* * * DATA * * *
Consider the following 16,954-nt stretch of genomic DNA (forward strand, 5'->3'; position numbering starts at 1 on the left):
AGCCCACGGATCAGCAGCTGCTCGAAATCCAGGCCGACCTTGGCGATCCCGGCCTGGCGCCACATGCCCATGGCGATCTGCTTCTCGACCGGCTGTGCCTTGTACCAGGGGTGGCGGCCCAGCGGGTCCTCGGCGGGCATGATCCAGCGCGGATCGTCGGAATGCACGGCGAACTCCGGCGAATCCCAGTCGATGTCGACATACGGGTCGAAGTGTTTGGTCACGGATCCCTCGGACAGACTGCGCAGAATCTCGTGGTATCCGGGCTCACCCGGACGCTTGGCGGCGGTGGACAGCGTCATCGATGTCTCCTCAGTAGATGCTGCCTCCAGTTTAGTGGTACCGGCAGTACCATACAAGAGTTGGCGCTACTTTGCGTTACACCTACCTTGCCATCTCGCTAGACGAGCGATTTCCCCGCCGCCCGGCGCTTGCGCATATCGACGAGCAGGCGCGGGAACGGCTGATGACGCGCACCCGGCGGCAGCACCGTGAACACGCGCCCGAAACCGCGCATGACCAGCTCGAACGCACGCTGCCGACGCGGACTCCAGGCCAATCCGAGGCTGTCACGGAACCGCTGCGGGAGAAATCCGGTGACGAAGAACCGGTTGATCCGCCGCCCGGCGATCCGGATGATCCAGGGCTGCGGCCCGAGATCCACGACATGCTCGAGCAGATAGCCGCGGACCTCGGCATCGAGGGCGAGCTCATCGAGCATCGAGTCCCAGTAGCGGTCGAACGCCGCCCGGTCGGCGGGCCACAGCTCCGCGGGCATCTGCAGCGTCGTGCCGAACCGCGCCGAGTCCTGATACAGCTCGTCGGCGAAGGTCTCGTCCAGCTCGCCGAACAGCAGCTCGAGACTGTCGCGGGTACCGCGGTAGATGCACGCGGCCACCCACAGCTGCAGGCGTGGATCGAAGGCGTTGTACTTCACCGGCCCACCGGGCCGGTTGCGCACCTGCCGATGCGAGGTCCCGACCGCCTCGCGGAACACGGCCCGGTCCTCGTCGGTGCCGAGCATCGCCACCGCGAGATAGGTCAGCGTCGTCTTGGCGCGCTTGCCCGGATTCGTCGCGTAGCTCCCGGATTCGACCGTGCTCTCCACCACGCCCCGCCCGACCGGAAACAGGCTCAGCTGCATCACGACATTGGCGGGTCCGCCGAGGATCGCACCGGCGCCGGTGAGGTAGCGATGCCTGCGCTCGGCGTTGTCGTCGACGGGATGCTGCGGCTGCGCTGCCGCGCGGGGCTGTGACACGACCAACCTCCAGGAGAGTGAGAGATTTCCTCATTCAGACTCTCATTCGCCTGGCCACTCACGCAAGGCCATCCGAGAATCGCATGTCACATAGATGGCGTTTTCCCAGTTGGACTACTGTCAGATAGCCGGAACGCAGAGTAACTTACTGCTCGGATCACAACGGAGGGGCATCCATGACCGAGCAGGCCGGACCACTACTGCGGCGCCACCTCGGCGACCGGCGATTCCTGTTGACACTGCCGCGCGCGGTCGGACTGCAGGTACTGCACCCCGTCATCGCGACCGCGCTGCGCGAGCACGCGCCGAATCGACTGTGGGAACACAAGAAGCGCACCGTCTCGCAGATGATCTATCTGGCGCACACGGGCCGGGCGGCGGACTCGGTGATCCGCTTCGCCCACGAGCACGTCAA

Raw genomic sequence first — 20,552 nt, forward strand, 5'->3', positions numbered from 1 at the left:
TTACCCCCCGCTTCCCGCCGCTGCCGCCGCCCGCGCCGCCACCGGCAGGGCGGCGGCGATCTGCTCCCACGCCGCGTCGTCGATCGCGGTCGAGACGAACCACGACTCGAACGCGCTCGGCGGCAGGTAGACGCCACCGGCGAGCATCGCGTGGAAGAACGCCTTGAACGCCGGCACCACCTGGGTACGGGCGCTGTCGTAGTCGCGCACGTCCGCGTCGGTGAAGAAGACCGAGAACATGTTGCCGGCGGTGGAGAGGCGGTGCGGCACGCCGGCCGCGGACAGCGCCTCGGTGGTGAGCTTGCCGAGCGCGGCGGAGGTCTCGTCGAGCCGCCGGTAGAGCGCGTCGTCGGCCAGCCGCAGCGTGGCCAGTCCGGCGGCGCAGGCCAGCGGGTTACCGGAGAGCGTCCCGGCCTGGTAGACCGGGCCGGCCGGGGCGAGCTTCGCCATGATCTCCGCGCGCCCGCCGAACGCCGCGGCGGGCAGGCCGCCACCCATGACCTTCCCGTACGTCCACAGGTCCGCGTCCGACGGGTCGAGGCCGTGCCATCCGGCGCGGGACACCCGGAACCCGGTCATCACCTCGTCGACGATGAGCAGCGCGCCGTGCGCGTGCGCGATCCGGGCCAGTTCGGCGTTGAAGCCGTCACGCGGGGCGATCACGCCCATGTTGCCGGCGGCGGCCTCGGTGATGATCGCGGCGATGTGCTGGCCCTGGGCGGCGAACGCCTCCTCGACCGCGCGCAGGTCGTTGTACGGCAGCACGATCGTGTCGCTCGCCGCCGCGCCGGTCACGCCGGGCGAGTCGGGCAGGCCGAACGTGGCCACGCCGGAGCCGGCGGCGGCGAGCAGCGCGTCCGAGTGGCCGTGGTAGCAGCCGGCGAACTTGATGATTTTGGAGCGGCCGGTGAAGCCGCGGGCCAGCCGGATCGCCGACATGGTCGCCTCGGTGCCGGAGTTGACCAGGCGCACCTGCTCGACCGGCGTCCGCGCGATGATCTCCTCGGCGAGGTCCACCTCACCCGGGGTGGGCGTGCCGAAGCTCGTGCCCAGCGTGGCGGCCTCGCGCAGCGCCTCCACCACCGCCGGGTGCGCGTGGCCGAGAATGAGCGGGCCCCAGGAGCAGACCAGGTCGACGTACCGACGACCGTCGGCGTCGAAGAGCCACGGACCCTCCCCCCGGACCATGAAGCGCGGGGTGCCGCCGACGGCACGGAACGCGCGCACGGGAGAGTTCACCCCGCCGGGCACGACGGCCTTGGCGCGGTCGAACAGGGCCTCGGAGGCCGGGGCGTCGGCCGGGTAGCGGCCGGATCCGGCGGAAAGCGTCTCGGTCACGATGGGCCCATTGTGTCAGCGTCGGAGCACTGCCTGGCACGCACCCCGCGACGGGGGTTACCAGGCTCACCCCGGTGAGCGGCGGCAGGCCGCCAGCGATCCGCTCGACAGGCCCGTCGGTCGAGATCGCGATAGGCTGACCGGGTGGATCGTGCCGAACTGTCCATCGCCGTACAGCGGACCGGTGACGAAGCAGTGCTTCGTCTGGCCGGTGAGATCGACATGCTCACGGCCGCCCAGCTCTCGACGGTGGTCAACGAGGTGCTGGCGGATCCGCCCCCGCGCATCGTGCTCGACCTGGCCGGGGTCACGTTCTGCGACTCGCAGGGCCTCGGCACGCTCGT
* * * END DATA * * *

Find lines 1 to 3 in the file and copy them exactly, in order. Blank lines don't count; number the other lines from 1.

Consider the following 16,954-nt stretch of genomic DNA (forward strand, 5'->3'; position numbering starts at 1 on the left):
AGCCCACGGATCAGCAGCTGCTCGAAATCCAGGCCGACCTTGGCGATCCCGGCCTGGCGCCACATGCCCATGGCGATCTGCTTCTCGACCGGCTGTGCCTTGTACCAGGGGTGGCGGCCCAGCGGGTCCTCGGCGGGCATGATCCAGCGCGGATCGTCGGAATGCACGGCGAACTCCGGCGAATCCCAGTCGATGTCGACATACGGGTCGAAGTGTTTGGTCACGGATCCCTCGGACAGACTGCGCAGAATCTCGTGGTATCCGGGCTCACCCGGACGCTTGGCGGCGGTGGACAGCGTCATCGATGTCTCCTCAGTAGATGCTGCCTCCAGTTTAGTGGTACCGGCAGTACCATACAAGAGTTGGCGCTACTTTGCGTTACACCTACCTTGCCATCTCGCTAGACGAGCGATTTCCCCGCCGCCCGGCGCTTGCGCATATCGACGAGCAGGCGCGGGAACGGCTGATGACGCGCACCCGGCGGCAGCACCGTGAACACGCGCCCGAAACCGCGCATGACCAGCTCGAACGCACGCTGCCGACGCGGACTCCAGGCCAATCCGAGGCTGTCACGGAACCGCTGCGGGAGAAATCCGGTGACGAAGAACCGGTTGATCCGCCGCCCGGCGATCCGGATGATCCAGGGCTGCGGCCCGAGATCCACGACATGCTCGAGCAGATAGCCGCGGACCTCGGCATCGAGGGCGAGCTCATCGAGCATCGAGTCCCAGTAGCGGTCGAACGCCGCCCGGTCGGCGGGCCACAGCTCCGCGGGCATCTGCAGCGTCGTGCCGAACCGCGCCGAGTCCTGATACAGCTCGTCGGCGAAGGTCTCGTCCAGCTCGCCGAACAGCAGCTCGAGACTGTCGCGGGTACCGCGGTAGATGCACGCGGCCACCCACAGCTGCAGGCGTGGATCGAAGGCGTTGTACTTCACCGGCCCACCGGGCCGGTTGCGCACCTGCCGATGCGAGGTCCCGACCGCCTCGCGGAACACGGCCCGGTCCTCGTCGGTGCCGAGCATCGCCACCGCGAGATAGGTCAGCGTCGTCTTGGCGCGCTTGCCCGGATTCGTCGCGTAGCTCCCGGATTCGACCGTGCTCTCCACCACGCCCCGCCCGACCGGAAACAGGCTCAGCTGCATCACGACATTGGCGGGTCCGCCGAGGATCGCACCGGCGCCGGTGAGGTAGCGATGCCTGCGCTCGGCGTTGTCGTCGACGGGATGCTGCGGCTGCGCTGCCGCGCGGGGCTGTGACACGACCAACCTCCAGGAGAGTGAGAGATTTCCTCATTCAGACTCTCATTCGCCTGGCCACTCACGCAAGGCCATCCGAGAATCGCATGTCACATAGATGGCGTTTTCCCAGTTGGACTACTGTCAGATAGCCGGAACGCAGAGTAACTTACTGCTCGGATCACAACGGAGGGGCATCCATGACCGAGCAGGCCGGACCACTACTGCGGCGCCACCTCGGCGACCGGCGATTCCTGTTGACACTGCCGCGCGCGGTCGGACTGCAGGTACTGCACCCCGTCATCGCGACCGCGCTGCGCGAGCACGCGCCGAATCGACTGTGGGAACACAAGAAGCGCACCGTCTCGCAGATGATCTATCTGGCGCACACGGGCCGGGCGGCGGACTCGGTGATCCGCTTCGCCCACGAGCACGTCAA

Raw genomic sequence first — 20,552 nt, forward strand, 5'->3', positions numbered from 1 at the left: